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Nowhere If Not Here : the ethics of queer experimentation in the global novel form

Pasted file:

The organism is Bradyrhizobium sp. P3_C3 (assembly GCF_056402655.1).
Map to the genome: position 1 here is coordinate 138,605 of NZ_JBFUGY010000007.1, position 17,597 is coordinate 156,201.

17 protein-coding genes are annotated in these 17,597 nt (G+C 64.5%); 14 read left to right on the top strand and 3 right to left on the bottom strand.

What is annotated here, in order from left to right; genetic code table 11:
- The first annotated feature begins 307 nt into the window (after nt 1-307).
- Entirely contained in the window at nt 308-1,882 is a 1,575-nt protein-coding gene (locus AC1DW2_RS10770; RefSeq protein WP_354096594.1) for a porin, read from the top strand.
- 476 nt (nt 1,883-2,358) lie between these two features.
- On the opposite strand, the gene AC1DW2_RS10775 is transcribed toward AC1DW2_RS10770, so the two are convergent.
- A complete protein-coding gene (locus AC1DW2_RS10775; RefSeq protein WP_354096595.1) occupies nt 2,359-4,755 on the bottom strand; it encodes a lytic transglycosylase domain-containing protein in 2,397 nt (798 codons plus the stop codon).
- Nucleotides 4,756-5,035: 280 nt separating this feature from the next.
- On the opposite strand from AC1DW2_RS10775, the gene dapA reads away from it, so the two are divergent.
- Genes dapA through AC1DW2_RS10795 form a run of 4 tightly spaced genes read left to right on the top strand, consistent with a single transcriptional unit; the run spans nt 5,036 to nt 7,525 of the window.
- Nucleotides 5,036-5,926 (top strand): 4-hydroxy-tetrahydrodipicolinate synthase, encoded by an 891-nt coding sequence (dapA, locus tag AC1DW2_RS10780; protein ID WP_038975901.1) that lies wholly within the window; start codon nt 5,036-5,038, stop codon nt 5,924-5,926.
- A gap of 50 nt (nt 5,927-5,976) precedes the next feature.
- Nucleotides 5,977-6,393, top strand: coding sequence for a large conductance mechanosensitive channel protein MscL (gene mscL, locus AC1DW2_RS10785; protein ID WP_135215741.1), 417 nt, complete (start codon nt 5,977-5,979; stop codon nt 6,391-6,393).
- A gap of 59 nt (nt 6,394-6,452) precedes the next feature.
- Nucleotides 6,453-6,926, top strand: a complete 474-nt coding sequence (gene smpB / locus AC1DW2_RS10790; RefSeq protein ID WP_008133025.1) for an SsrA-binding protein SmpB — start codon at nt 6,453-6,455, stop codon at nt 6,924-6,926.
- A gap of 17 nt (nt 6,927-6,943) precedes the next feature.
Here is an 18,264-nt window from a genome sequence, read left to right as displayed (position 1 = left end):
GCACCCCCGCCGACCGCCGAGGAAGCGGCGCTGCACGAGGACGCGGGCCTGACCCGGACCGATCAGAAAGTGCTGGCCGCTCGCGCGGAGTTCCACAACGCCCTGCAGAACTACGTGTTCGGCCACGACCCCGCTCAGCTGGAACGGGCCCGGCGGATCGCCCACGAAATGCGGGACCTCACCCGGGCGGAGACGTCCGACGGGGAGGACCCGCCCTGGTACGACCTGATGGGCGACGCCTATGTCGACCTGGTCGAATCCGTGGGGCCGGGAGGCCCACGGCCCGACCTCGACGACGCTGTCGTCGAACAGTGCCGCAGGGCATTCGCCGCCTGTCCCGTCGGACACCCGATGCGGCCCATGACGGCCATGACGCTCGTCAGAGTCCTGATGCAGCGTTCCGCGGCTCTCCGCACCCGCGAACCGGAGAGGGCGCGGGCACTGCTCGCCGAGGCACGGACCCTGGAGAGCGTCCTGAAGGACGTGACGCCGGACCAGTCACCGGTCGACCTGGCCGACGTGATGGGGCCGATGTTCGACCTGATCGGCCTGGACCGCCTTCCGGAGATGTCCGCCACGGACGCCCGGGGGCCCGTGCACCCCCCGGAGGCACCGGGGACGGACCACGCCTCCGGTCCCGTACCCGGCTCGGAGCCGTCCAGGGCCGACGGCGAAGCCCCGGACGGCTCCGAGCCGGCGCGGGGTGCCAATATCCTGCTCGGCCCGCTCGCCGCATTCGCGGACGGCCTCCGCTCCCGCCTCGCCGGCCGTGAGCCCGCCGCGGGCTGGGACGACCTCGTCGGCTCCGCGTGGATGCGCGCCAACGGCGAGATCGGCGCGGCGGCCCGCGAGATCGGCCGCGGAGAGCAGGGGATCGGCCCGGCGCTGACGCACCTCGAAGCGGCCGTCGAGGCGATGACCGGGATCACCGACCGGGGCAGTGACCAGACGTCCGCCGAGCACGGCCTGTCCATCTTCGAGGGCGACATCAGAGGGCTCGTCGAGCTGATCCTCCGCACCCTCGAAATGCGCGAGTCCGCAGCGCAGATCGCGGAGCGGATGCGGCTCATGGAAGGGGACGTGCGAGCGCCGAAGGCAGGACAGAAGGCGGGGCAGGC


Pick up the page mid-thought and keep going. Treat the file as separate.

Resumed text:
This dissertation analyzes a selection of novels by four postcolonial authors, Ama Ata Aidoo, Arundhati Roy, Shani Mootoo, and Zadie Smith, and theorizes "queering" as an ethical literary procedure in which experimentation with narrative form challenges the norms of narrative that uphold heteronormative and liberal individualist models of the human. Each author's experimental engagement with the novel form effects a transformation in the form and function of the novel itself, thus reinventing the ethical potential of the novel and revising understandings of the human. In these novels, the literary practice of queering challenges the norms of narrative realism, including its limited construction of the human as the heteronormative liberal individual subject, so as to articulate an ethical stance in narrative and reinvent the form of the global novel in English in the contemporary world. Contextualizing my theoretical approach with recent work in postcolonial studies, this dissertation engages in current debates about the purpose and aims of postcolonial literary studies in the contemporary, globalized world. Drawing upon the work of Dipesh Chakrabarty, Gayatri Spivak, Aamir Mufti, Paul Jay, Sankaran Krishna, and Sanjay Krishnan, as well as Martha Nussbaum and Nancy Armstrong, this study argues for the value and significance of the ethical potential of the literary. My intervention suggests that queer experimental practice in narrative challenges normative ways of understanding and being in the world, including the values upheld by narratives of globalization, consumer capitalism, progress, and development. While the novel has, since the eighteenth century, been one of the primary forms for consolidating the liberal individual subject as the dominant model of the human, the novels in this study imagine the human as inherently interconnected, a shift in understanding that aligns with the current planetary realities of climate change. In light of planetary shifts caused by global warming, the science of climate change, and the recognition of human beings as a geological force, the ethics of queer experimentation in the global novel form offers a site in which to imagine the human otherwise--as planetary, futural, and connected

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